Comparing moral judgments of patients with frontotemporal dementia and frontal stroke

JAMA Neurol. 2014 Sep;71(9):1172-6. doi: 10.1001/jamaneurol.2014.347.


Importance: Several clinical reports have stated that patients with prefrontal lesions or patients with the behavioral variant of frontotemporal dementia share social cognition impairments. Moral reasoning is impaired in both conditions but there have been few investigations that directly compare this domain in the 2 groups.

Observations: This work compared the moral judgments of these patient groups using a task designed to disentangle the contributions of intentions and outcomes in moral judgment. For both disorders, patients judged scenarios where the protagonists believed that they would cause harm but did not as being more permissible than the control group. Moreover, patients with frontotemporal dementia judged harmful outcomes in the absence of harmful intentions as less permissible than the control participants. There were no differences between the 2 conditions.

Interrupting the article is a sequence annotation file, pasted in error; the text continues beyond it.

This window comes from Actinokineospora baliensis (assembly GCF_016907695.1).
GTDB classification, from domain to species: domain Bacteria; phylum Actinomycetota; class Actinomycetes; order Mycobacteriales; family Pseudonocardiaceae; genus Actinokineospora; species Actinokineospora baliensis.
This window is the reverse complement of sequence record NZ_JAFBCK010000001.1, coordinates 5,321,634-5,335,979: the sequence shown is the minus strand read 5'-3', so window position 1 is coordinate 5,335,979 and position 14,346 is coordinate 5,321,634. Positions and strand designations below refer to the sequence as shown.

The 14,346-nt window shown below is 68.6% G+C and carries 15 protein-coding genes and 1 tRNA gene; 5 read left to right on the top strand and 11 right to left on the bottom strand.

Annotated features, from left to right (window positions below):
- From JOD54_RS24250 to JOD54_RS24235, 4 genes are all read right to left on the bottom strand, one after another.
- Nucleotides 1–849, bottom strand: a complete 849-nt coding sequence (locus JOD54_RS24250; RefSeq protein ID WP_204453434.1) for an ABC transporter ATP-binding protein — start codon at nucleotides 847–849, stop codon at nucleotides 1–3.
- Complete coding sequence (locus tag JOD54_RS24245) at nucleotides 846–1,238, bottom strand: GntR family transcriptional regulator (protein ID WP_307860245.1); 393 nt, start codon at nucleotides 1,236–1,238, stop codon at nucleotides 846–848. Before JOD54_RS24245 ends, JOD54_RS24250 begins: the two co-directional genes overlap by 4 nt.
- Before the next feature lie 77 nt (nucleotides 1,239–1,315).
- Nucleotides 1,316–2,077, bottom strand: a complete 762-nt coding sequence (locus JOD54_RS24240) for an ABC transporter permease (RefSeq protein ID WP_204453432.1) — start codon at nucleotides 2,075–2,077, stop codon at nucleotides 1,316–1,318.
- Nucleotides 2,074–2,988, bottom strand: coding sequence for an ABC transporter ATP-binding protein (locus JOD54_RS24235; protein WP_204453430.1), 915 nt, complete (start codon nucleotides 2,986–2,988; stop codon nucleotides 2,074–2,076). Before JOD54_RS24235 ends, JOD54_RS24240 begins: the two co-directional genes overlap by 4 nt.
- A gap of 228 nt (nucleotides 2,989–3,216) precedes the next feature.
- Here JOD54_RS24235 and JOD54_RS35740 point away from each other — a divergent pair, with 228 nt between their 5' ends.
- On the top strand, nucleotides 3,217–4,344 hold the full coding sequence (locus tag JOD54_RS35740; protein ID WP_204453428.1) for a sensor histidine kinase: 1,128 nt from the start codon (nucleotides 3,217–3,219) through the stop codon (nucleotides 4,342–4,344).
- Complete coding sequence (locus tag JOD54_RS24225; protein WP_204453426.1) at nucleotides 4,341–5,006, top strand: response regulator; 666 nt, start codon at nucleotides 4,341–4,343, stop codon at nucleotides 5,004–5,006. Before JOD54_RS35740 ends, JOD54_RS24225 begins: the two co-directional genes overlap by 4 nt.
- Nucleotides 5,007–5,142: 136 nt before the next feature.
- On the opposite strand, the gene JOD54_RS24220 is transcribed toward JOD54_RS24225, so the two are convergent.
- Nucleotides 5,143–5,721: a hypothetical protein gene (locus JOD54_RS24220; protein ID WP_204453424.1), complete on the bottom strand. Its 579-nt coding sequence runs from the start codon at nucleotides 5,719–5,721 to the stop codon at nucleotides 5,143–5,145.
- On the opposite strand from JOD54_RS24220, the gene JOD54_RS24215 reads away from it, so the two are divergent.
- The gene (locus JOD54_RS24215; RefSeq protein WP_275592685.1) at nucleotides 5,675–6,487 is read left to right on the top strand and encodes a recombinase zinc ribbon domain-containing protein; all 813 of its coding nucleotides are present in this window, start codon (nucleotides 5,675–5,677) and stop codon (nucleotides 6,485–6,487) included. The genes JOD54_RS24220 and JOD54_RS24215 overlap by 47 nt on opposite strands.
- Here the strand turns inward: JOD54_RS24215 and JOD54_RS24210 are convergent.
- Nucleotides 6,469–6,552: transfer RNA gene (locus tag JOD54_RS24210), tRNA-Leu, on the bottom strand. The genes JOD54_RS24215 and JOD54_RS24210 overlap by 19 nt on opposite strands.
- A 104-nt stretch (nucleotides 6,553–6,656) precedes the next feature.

Conclusions and relevance: Both disorders involved impairments in integrating intention and outcome information for moral judgment. This study was the first, to our knowledge, to directly compare a social cognition domain in 2 frontal pathologies with different etiology. Our results highlighted the importance of comparing patients with vascular lesions and patients with neurodegenerative diseases.

Publication types

  • Comparative Study
  • Research Support, Non-U.S. Gov't

MeSH terms

  • Adult
  • Cerebrovascular Disorders / pathology
  • Cerebrovascular Disorders / physiopathology*
  • Frontotemporal Dementia / pathology
  • Frontotemporal Dementia / physiopathology*
  • Humans
  • Judgment / physiology
  • Magnetic Resonance Imaging
  • Male
  • Middle Aged
  • Morals*
  • Prefrontal Cortex / pathology
  • Prefrontal Cortex / physiopathology*
  • Social Perception*
  • Stroke